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Mimi McDonald

Four Lu-shihs of War

               --after Hồ Xuân Hương, Vietnamese poet,

               eighteenth-century concubine and

               illimitable woman



Name my nights Orchid and my

days Standing in Rain. The sky


will not care that you have lied.

And the poets exploding


like bombs will blossom over

night, their naked names will bring


all liars and insane to 

their knees, heads bowed, crying.




Blood blows as sand here. This is

proof of the madness. Is this


enough? Then I will give each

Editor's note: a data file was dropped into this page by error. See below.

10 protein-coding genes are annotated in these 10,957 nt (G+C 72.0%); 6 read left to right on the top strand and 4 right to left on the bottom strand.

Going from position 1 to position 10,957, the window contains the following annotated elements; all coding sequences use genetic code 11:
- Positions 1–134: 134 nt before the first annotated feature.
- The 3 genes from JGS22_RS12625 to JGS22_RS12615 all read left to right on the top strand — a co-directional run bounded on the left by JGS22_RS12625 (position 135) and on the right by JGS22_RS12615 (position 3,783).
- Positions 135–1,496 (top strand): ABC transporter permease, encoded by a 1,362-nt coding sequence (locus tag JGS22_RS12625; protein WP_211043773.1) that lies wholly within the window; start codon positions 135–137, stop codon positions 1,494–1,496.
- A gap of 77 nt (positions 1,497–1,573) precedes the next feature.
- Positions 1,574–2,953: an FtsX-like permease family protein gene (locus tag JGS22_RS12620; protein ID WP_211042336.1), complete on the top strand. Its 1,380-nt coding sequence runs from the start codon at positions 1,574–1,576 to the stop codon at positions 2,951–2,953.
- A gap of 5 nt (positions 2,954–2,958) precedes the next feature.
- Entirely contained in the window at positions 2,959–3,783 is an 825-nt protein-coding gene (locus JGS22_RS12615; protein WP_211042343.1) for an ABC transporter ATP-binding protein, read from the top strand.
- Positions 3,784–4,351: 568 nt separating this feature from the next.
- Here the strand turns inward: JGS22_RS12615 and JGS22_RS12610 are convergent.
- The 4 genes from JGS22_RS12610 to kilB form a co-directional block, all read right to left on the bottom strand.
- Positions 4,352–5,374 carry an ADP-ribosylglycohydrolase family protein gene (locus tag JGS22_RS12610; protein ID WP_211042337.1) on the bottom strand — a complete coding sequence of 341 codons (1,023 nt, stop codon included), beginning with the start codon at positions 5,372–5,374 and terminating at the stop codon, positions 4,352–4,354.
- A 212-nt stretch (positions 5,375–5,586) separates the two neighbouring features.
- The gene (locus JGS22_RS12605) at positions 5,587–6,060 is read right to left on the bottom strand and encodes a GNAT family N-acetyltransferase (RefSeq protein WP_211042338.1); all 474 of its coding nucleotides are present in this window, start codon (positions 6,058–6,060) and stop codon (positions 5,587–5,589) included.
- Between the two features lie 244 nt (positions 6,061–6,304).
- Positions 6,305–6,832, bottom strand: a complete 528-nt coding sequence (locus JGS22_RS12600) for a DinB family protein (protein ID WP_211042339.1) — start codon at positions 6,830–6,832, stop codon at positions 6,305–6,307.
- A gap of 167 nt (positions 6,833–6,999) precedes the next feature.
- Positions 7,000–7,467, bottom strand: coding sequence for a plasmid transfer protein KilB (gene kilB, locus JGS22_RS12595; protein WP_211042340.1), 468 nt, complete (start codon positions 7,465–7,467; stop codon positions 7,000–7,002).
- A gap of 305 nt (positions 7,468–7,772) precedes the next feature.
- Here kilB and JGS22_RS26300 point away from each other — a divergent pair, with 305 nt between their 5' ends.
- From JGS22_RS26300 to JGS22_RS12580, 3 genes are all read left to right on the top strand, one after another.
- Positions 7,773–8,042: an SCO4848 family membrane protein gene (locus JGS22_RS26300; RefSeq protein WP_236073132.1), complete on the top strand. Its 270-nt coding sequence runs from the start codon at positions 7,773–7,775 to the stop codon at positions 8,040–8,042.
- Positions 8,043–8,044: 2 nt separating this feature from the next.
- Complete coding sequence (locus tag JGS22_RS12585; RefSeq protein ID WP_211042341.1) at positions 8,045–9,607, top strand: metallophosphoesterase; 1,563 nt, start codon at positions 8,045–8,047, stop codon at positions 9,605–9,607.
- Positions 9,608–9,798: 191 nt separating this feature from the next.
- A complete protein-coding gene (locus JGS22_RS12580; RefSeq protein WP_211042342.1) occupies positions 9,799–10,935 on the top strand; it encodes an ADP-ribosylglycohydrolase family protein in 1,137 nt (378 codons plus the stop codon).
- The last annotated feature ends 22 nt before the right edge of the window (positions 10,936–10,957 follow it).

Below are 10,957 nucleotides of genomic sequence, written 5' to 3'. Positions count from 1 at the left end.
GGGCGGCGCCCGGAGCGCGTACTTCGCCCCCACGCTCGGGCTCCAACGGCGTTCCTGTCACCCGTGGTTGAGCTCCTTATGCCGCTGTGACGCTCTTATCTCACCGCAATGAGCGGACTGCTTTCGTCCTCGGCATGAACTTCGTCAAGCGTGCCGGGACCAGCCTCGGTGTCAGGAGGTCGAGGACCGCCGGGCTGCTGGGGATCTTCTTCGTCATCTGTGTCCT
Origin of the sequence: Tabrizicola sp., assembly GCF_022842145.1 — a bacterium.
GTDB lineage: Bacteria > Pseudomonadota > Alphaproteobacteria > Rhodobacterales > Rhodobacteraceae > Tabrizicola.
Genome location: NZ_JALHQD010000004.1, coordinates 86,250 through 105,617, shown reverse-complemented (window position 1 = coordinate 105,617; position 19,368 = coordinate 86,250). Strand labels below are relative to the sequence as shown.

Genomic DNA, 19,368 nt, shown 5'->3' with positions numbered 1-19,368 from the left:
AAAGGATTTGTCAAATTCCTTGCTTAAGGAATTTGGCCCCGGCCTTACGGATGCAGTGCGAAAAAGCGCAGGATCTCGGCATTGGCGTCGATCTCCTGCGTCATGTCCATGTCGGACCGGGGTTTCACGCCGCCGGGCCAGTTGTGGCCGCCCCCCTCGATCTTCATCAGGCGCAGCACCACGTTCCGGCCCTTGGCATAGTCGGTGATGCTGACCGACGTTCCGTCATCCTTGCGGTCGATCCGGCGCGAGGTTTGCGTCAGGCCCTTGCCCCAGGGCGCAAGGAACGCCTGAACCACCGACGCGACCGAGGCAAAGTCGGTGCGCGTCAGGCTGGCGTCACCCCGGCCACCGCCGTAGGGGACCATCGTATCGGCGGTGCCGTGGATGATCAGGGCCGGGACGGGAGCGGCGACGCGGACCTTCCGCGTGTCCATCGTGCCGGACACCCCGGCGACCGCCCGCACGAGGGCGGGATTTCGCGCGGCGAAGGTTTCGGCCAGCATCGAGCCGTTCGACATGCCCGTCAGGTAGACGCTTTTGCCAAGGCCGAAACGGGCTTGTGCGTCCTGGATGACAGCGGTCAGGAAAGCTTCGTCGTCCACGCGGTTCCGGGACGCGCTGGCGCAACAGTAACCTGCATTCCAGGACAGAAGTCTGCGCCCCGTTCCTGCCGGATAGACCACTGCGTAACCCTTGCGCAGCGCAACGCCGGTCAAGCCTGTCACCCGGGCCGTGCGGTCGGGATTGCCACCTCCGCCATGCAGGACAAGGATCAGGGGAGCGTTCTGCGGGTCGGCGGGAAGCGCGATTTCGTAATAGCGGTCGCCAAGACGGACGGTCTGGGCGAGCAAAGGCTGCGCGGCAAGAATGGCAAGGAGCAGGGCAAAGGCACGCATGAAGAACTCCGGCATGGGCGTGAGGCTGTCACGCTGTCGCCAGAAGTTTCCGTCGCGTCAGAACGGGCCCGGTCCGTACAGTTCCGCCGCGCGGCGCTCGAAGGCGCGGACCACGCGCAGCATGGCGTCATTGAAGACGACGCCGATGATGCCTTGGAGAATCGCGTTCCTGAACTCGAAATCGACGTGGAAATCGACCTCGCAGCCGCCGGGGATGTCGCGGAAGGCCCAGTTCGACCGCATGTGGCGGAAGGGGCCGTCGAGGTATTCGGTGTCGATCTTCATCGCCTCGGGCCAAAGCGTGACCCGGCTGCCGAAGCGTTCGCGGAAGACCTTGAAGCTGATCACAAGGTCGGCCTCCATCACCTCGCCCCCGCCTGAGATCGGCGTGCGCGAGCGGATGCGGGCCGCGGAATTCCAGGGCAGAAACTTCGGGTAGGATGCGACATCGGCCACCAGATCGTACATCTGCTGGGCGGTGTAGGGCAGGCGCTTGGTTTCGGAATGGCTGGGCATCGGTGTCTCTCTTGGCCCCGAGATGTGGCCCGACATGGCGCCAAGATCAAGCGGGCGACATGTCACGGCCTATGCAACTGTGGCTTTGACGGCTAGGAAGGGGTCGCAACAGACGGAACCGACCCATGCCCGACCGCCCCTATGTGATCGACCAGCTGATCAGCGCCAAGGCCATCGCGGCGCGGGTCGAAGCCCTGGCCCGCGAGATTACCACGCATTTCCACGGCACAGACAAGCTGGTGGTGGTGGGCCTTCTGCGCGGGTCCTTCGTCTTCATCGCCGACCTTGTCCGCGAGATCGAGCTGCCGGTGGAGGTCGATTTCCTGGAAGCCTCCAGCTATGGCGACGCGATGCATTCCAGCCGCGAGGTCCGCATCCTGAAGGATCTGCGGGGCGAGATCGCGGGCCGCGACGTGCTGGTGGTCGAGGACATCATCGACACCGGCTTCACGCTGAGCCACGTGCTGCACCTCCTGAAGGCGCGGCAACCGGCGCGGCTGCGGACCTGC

mother her murdered number.


She must walk now past each stake

slowly. Have you, newcomer


heard of my list? Then I will

give your still wet bones slumber.




This place inside you where flesh

is a child stacking cups. Press


each lip to your lips. What was

limbless, spattered, war shattered


grows back, drinks in the warm tea

of youth. Before life gathered


grenades, threw each child down...

in you where flesh once mattered.




In the country of my dreams

no one dies alone. It seems


only now I have caught wind

of my country’s old lies, shot


through as my brothers in the

east are heaped upon each, fought


for what? I have lived my life

as mud, thick and without thought.




Mimi Orem McDonald lives in Lubbock, Texas and teaches at an alternative school for teens in trouble. She is currently working on her first collection of poems for publication.

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